The emergence of heritable and evolvable self-reproduction is synonymous with the origin of life. The mechanisms of primordial heredity, however, differed from those of modern cells. The origin of life is without a doubt one of humanity’s most intriguing and fundamental questions. Several scenarios, biochemical mechanisms, and paleoenvironmental conditions have been proposed to explain the origin of life, necessitating an interdisciplinary approach to comprehending such a singular event.
A Rutgers-led team has discovered the structures of proteins that may be responsible for the origins of life in the primordial soup of ancient Earth, answering one of biology’s most profoundly unanswered questions. The findings were published in the journal Science Advances.
The researchers investigated how simple, non-living materials could have given rise to primitive life on our planet. They wondered what characteristics define life as we know it and came to the conclusion that anything alive would have needed to collect and use energy from sources such as the Sun or hydrothermal vents.
This would imply that the ability to shuffle electrons was critical to life at the molecular level. Because metals are the best elements for electron transfer (think standard electrical wires) and proteins carry out the majority of biological activities, the researchers decided to investigate the combination of the two – that is, proteins that bind metals.
We discovered that the metal-binding cores of existing proteins are indeed similar, even if the proteins themselves are not. Our findings suggest that rearrangements of these small building blocks may have had a single or a small number of common ancestors, giving rise to the entire range of proteins and their functions that exist today – that is, to life as we know it.Professor Yana Bromberg.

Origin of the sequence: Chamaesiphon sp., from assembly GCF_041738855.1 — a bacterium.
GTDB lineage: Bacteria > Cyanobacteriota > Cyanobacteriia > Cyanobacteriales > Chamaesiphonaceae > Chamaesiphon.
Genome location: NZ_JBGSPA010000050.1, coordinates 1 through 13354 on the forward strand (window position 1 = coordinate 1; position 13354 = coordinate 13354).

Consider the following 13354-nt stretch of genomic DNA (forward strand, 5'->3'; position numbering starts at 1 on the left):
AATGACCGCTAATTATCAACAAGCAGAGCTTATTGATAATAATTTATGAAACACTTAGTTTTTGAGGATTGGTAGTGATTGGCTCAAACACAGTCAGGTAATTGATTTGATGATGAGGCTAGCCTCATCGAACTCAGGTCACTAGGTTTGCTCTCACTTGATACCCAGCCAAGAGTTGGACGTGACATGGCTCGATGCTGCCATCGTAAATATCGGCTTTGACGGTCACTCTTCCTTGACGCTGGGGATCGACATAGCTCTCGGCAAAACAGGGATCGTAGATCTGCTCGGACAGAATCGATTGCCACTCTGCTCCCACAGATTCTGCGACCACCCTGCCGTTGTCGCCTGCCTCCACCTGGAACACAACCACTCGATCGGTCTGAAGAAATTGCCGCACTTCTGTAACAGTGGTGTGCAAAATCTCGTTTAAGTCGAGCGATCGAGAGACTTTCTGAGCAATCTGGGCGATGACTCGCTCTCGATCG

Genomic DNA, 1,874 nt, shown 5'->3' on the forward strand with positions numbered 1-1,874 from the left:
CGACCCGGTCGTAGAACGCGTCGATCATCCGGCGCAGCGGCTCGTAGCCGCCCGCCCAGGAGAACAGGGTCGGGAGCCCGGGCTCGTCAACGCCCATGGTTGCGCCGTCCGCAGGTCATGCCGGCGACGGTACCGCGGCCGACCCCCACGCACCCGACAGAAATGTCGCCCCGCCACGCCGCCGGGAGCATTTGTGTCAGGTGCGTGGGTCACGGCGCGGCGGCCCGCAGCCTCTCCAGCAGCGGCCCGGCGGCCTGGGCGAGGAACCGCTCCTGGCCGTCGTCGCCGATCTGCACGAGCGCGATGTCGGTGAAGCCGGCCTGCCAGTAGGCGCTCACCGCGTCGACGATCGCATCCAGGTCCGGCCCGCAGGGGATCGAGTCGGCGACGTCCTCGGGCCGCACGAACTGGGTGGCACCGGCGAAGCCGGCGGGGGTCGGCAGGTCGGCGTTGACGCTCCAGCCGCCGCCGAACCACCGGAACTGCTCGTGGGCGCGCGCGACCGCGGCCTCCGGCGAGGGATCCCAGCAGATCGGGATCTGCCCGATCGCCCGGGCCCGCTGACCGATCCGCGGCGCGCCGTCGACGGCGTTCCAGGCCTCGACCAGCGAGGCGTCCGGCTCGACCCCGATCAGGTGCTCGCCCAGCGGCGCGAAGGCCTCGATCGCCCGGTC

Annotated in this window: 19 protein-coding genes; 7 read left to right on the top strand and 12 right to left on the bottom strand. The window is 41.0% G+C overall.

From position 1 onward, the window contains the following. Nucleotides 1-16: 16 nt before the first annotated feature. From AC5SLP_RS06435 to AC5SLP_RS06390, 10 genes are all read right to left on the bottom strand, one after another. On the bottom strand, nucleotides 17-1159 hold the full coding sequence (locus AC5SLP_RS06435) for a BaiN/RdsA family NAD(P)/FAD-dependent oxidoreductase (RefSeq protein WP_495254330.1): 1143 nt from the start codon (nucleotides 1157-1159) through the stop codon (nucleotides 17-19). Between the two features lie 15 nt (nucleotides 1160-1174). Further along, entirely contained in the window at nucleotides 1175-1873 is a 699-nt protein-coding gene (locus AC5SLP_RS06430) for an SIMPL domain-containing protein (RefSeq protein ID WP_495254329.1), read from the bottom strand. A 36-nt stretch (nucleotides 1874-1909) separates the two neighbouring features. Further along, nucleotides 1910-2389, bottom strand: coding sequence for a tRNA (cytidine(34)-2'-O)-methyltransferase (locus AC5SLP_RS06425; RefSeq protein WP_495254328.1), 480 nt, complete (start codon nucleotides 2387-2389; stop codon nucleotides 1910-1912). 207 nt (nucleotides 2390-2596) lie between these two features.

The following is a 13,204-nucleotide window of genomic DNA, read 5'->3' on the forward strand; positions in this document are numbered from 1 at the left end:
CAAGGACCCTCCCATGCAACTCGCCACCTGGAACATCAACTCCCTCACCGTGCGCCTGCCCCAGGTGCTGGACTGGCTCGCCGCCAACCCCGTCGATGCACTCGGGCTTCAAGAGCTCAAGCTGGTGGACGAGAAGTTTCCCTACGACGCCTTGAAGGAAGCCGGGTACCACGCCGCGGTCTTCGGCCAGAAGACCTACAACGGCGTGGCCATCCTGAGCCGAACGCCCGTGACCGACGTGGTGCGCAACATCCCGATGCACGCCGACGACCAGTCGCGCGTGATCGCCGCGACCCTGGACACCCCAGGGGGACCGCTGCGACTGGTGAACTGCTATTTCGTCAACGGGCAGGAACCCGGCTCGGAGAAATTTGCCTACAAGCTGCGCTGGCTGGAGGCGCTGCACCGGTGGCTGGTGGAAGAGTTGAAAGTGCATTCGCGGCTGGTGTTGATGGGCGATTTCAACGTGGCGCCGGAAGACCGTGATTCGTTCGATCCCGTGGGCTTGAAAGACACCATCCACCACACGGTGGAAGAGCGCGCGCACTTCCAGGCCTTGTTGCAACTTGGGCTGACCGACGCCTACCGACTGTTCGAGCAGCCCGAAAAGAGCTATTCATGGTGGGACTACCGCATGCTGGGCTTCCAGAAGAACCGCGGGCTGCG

They compared all existing protein structures that bind metals to see if there were any shared features, assuming that these shared features were present in ancestral proteins and were diversified and passed down to create the variety of proteins we see today.
Understanding how new folds arose from previously existing ones is essential for understanding protein structure evolution, so the researchers devised a computational method that discovered the vast majority of currently existing metal-binding proteins are somewhat similar regardless of the type of metal they bind to, the organism they come from, or the functionality assigned to the protein as a whole.
“We discovered that the metal-binding cores of existing proteins are indeed similar, even if the proteins themselves are not,” said Yana Bromberg, a professor in the Department of Biochemistry and Microbiology at Rutgers University-New Brunswick.
“We also discovered that these metal-binding cores are frequently composed of repeated substructures, similar to LEGO blocks. Surprisingly, these blocks were discovered in other regions of the proteins, not just metal-binding cores, as well as in a large number of other proteins that were not included in our study. Our findings suggest that rearrangements of these small building blocks may have had a single or a small number of common ancestors, giving rise to the entire range of proteins and their functions that exist today – that is, to life as we know it.”
“We have very little information about how life arose on this planet, and our work adds a previously unavailable explanation,” said Bromberg, whose research focuses on deciphering the DNA blueprints of life’s molecular machinery. “This explanation may also help us in our search for life on other planets and planetary bodies. Our discovery of the specific structural building blocks may also be relevant for synthetic biology efforts, in which scientists aim to create specifically active proteins from scratch.”
The origin of life is a long-debated and contentious topic, with various processes proposed. According to one theory, lightning in the early atmosphere and the subsequent production of amino acids provided the basic constituents of life when combined in long polymer chains. The second involves chemical processes at submarine volcanic vents, which are thought to have been common during the Archean period, and life at those depths would have been protected from the ultraviolet radiation that existed at the time due to the lack of an ozone layer.
Life, according to the third proposed mechanism, originated from the carbon and hydrocarbons in comets and meteorites as they burned in the atmosphere. It has also been proposed that life may have originated in intertidal pools that were repeatedly flooded and dried out in the sun, a process supported by the geological record.